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 Business Visas for the United States 
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Post Business Visas for the United States
Business Visas for the United States
by: Ben Hart

The following article discusses American business visas and similar travel documents used by foreign nationals to travel to the United States for business purposes.

Business travel to the United States can be a difficult endeavor for foreign nationals outside of the USA. This is due to the fact that officer of the American government tasked with adjudicating visa applications must scrutinize those applications in accordance with the provisions of the United States Immigration and Nationality Act as well as other relevant Federal law. Unfortunately, application of the law can sometimes result in an unfavorable finding for the individual seeking a US business visa. This forthcoming analysis is an examination of common reasons for refusal of a business visa to the USA.

An American B-1 visa is a non-immigrant visa. Thus, in order to be approved for a B-1 visa the applicant must overcome the statutory presumption of immigrant intent pursuant to section 214(b) of the American Immigration and Nationality Act. Section 214B requires a Consular Officer to deny a US visa application if they believe, based upon the facts, that the applicant will use the visa for undisclosed immigration. For example, this would occur if an individual applied for a business visa, obtained approval, traveled to the USA, and remained indefinitely. As the United States B1 visa is to be used strictly for non-immigrant purposes a Consular Officer must examine a US business visa application so as to be satisfied that the applicant will not use the visa with immigrant intent. This is where the "strong ties" vs. "weak ties" analysis comes to the foreground. Those seeking a non-immigrant visa such as a B-1 must show that they have "strong ties" to their home country, or another country outside of the United States, and "weak ties" to the US.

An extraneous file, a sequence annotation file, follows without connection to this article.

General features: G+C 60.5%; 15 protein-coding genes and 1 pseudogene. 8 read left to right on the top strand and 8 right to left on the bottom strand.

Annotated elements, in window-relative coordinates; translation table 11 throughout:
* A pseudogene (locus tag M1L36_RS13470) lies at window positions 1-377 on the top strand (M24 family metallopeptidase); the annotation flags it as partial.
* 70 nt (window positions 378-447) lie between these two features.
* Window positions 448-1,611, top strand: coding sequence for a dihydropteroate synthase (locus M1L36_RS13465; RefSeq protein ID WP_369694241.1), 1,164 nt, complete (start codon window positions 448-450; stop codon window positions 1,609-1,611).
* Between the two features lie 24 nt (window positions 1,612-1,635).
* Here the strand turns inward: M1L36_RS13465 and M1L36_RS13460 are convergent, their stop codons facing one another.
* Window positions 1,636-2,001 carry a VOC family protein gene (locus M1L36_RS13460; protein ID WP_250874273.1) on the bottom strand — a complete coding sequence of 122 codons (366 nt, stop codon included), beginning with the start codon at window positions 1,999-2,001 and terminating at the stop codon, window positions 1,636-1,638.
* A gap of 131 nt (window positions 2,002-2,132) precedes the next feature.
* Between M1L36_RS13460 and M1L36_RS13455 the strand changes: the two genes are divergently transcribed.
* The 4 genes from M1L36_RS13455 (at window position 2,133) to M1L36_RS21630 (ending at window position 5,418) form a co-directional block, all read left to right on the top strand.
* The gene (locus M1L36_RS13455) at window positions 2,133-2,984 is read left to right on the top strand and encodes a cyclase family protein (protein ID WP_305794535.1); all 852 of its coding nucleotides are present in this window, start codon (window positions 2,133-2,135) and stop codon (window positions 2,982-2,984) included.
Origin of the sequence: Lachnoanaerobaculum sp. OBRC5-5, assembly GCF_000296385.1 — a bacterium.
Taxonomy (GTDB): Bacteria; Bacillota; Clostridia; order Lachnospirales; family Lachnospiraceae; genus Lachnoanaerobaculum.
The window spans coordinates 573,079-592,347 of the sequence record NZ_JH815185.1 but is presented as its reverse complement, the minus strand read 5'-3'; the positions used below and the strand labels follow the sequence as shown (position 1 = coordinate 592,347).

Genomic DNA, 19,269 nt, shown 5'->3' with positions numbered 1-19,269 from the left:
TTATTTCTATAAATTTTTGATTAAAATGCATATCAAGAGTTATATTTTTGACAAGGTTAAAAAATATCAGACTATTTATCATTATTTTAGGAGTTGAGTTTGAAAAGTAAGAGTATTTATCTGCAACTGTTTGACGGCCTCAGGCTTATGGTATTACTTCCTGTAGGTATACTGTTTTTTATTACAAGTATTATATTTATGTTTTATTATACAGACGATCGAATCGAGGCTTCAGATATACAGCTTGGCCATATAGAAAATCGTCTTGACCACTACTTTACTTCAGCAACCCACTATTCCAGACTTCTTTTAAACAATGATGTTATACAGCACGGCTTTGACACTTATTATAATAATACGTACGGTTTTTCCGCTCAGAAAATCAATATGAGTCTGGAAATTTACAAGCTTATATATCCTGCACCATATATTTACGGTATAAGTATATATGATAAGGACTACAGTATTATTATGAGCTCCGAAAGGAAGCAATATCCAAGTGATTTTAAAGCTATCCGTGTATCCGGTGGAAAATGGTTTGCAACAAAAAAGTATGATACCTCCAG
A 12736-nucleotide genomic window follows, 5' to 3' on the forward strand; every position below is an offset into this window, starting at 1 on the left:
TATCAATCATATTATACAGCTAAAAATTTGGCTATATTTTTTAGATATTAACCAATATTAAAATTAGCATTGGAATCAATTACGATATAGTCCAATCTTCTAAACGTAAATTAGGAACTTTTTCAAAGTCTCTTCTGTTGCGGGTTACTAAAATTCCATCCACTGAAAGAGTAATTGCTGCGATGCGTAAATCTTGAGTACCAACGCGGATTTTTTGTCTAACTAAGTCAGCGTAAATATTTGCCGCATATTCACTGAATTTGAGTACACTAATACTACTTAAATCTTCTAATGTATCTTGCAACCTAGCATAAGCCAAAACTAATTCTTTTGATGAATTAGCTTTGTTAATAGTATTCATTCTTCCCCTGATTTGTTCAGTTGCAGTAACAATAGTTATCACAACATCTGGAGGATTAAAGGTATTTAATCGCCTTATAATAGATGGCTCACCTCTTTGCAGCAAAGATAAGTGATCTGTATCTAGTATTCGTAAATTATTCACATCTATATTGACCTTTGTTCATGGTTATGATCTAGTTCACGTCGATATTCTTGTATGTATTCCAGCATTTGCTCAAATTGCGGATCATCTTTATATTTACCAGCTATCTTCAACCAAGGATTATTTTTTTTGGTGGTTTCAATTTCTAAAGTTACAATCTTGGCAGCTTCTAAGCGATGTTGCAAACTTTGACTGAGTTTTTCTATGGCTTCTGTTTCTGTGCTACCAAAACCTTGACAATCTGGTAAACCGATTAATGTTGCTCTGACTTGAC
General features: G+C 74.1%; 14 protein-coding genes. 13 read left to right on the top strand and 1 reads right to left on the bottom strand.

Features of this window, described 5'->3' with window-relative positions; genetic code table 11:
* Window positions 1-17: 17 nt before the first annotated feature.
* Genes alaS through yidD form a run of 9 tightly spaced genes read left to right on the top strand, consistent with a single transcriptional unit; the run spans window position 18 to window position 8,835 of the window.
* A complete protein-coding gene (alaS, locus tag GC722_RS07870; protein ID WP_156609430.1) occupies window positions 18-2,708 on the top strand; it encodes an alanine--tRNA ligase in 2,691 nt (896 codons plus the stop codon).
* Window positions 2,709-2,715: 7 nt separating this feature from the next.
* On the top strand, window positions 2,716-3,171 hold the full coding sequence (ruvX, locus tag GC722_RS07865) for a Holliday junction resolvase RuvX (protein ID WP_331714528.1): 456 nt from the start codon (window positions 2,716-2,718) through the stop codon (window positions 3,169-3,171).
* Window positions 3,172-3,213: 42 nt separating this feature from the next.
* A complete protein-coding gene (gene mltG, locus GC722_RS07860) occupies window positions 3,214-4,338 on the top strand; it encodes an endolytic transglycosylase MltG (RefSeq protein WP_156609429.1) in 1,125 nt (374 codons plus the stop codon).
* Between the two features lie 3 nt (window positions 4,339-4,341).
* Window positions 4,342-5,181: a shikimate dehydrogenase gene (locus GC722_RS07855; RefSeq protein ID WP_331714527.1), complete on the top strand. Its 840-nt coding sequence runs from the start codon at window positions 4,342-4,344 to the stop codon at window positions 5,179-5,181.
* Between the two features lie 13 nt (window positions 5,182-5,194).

That said, there are other business and employment visa categories aside from the B1. For example, an L1 visa allows the bearer to have "dual intent". This implies that the visa holder may maintain a subjective intention to travel to the United States for temporary purposes, but also have an intention to immigrate to the USA as well. An H1 visa is also a dual intent travel document. Regardless of the fact that section 214(b) does not apply to some other business visa categories, a Consular Officer must still adjudicate the merits of a visa application in order to be certain that the applicant is not inadmissible to the United States. Further, Officers must also be vigilant in guarding against applicants committing fraud and misrepresentation as the Consular Officer may be tasked with making legal conclusions based upon facts.

About The Author
Benjamin W. Hart is an American lawyer, the Managing Director of Integrity Legal (Thailand) Co. Ltd., and the International Director of White & Hart Ltd. Contact them at 1-877-231-7533, +66 (0)2-266-3698, +44 203-002-3837, or See them on the web at: ... s-visa.php or ... mpany-llc/
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Wed Oct 20, 2010 9:01 am
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